Our recent pieces on John Roberts and son Thomas proved very popular and timely and so did the piece on Blackfriars and its foundation way back in the Middle Ages. Within a week of the latter, lo and behold a number of skeletons were uncovered during close by excavation work in what more than likely a burial ground associated with the aforementioned Dominican Priory. By the way, as part of a series of lunch time talks in the Granary/’Waterford Treasures historian Julian Walton will deal with the Roberts Family, Architects and Gentlemen painters, this Thursday at 1.15 pm-1.45pm. (051 304500 for enquiries).
This week we return to our local tourist trail of discovery under the expert guidance of the esteemed and distinguished director of the self same Waterford Treasures. This time we are just popping down O’Connell Street to yet another historic gem of a building which in recent times has housed Garter Lane. This is accessed through an 18th century archway which leads to a small courtyard area. Here we find a fine building that was originally built as a Quaker Meeting House in 1792. Interestingly that was only about a year before the Catholic community built their new cathedral (designed and built by you know whom). Sometimes it’s forgotten that the Quakers along with the Methodists and Presbyterians were also outside ‘the pale’ so to speak of the officially established Church of Ireland and regarded generally as dissenters and as such were marginalised too, though maybe not as severely as the Catholic communities. This explains the phrase first coined in that era by the United Irishmen of Catholic, Protestant and Dissenter in the common name of Irishman. But we digress, usefully I hope.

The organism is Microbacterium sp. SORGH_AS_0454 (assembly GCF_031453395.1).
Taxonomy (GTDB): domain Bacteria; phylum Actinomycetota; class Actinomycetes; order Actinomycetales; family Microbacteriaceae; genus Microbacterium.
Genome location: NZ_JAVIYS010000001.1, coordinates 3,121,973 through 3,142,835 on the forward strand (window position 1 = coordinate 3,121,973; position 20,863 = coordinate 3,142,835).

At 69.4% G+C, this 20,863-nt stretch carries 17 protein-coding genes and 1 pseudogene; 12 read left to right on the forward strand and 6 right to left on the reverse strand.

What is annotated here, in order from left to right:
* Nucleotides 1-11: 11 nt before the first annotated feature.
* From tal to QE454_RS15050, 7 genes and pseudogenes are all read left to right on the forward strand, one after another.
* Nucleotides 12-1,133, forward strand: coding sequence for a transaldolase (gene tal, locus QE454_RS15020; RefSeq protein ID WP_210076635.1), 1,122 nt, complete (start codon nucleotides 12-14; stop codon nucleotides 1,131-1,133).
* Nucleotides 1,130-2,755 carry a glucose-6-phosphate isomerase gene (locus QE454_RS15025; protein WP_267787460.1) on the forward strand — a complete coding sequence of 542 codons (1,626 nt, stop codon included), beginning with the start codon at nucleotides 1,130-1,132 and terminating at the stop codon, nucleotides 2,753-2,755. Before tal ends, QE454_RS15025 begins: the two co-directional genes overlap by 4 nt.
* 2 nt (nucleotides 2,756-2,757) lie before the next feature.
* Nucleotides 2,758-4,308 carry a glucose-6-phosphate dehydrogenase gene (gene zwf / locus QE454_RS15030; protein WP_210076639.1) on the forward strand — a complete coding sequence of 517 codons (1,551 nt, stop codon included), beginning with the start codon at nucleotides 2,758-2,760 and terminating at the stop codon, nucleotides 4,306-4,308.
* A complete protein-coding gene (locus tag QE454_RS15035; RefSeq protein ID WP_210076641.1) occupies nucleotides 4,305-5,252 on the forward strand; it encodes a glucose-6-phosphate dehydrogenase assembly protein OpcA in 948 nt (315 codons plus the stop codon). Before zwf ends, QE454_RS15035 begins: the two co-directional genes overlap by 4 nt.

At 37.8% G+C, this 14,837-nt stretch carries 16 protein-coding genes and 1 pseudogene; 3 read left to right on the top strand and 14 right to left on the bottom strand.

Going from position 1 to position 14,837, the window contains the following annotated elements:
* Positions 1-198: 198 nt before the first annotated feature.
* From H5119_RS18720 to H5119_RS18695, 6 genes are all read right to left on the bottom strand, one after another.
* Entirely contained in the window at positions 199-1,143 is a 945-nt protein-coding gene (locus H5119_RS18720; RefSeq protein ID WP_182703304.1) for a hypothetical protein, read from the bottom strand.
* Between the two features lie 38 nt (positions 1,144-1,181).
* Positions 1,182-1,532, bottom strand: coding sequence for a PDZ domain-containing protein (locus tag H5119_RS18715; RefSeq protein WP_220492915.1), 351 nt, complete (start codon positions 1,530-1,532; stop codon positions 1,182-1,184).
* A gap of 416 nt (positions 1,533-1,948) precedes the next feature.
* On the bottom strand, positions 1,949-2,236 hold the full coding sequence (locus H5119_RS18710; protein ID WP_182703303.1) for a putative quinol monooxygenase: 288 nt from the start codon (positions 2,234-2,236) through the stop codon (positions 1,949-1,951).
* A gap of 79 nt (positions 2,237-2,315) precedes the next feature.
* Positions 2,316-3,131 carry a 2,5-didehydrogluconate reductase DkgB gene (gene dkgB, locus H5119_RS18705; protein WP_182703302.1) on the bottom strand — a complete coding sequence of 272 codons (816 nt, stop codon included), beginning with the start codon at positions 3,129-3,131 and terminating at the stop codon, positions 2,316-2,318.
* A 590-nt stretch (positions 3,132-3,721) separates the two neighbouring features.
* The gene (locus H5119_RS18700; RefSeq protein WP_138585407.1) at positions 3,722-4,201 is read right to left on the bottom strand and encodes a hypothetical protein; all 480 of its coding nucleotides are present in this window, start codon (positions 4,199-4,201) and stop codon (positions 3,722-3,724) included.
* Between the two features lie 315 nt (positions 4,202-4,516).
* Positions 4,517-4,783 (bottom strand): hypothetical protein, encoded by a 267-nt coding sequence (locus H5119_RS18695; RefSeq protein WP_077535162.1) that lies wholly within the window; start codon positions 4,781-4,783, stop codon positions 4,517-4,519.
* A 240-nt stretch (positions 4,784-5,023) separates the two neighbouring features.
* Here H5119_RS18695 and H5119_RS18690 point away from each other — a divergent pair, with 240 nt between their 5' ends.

Approached, as we said, through an inconspicuous archway, the entrance gives no idea at all of the size of the 18th century building behind. Its size gives ample testimony to the size and wealth of the Quaker community then in Waterford. It was in this newly developed area outside the old medieval city, and in streets like King Street (now called O’Connell Street) and Hanover Street, where most of the Quaker merchants of Waterford had their homes and business premises. Names like Penrose and Gatchell, both of glass-making fame, Jacob of biscuit fame – it was in Waterford that Jacob produced the first cream cracker as ship’s biscuit and White the ship -builders were all to be found here. The name of Grubb still features trading on this street. The building which housed original home of the Jacob founding brother is still in daily use as a business premises.
In total the Quakers made up just 2 percent of the city’s population but their economic contribution proved enormous and thus far outweighed their small number. Streets in this Quaker quarter still echo their presence and their metiers: Glasshouse Lane, Penrose Lane, Dyehouse Lane and of course, Meeting House Lane. A Penrose flint glass decanter, crafted in the nearby works, dating from 1790 is on display among the Waterford Treasures in the Granary. We have not even mentioned the towering influence of the Malcolmson family, some descendents of whom are still giving service to their community today. Remembered too is their great contribution in this city of life-saving sustenance to the poor and hungry during the terrible famine of the late 1840’s which the members of the Quaker community both financed and operated.